The purpose of this study was to determine if fluorescence in situ hybridization for the Y-chromosome can be used to detect cells of recipient origin in allografted hearts following cardiac transplantation. Formalin- fixed, paraffin-embedded tissue sections of coronary arteries from two hearts surgically explanted from heart transplant recipients undergoing retransplantation because of accelerated arteriosclerosis were examined by fluorescence in situ hybridization for the presence of cells containing the Y-chromosome using a biotinylated Y-chromosome cocktail probe. In both cases, the recipients were male and the original donor hearts were obtained from female donors. Hybridization was detected in cells morphologically recognizable as infiltrating lymphocytes, macrophages, and mast cells, establishing that these cells in the donor hearts were of recipient origin. In contrast, hybridization was not detected in cardiac myocytes, in vascular smooth muscle cells, or in the majority (>95%) of endothelial cells, suggesting that these cells were of donor origin. Although hybridization was detected in rare flattened cells lining vascular lumina, these cells did not stain for factor VIII, suggesting that they were, in fact, flattened inflammatory cells and not endothelial cells. These results demonstrate that, when the recipient and donor are of the opposite sex, fluorescence in situ hybridization for the Y-chromosome can be used to detect graft chimerism in transplanted hearts.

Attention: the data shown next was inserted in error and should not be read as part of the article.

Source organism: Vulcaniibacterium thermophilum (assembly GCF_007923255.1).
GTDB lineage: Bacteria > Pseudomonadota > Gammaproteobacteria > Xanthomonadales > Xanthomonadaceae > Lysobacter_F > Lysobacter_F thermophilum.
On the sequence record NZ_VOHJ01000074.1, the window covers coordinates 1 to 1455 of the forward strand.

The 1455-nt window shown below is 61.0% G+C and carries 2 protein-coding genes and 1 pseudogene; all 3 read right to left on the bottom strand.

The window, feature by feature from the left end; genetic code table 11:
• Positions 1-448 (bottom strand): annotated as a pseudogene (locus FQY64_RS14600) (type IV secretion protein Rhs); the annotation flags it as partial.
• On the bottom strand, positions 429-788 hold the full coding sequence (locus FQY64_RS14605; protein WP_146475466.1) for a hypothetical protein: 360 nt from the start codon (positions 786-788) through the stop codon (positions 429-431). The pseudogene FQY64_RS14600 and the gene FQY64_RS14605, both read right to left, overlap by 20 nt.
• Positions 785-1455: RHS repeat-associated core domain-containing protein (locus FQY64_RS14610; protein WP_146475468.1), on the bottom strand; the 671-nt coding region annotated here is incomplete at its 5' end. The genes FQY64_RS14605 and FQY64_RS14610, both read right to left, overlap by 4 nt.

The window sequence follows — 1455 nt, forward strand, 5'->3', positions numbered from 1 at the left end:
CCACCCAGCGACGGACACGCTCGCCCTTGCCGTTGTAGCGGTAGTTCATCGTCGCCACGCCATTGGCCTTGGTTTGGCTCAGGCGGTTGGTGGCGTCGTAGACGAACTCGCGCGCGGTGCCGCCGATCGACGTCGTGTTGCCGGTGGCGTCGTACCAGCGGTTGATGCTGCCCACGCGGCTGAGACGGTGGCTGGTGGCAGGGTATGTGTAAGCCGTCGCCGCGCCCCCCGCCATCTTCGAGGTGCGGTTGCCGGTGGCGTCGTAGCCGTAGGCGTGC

|Original language||English (US)|
|Number of pages||6|
|Journal||American Journal of Pathology|
|State||Published - Dec 1 1993|
ASJC Scopus subject areas
- Pathology and Forensic Medicine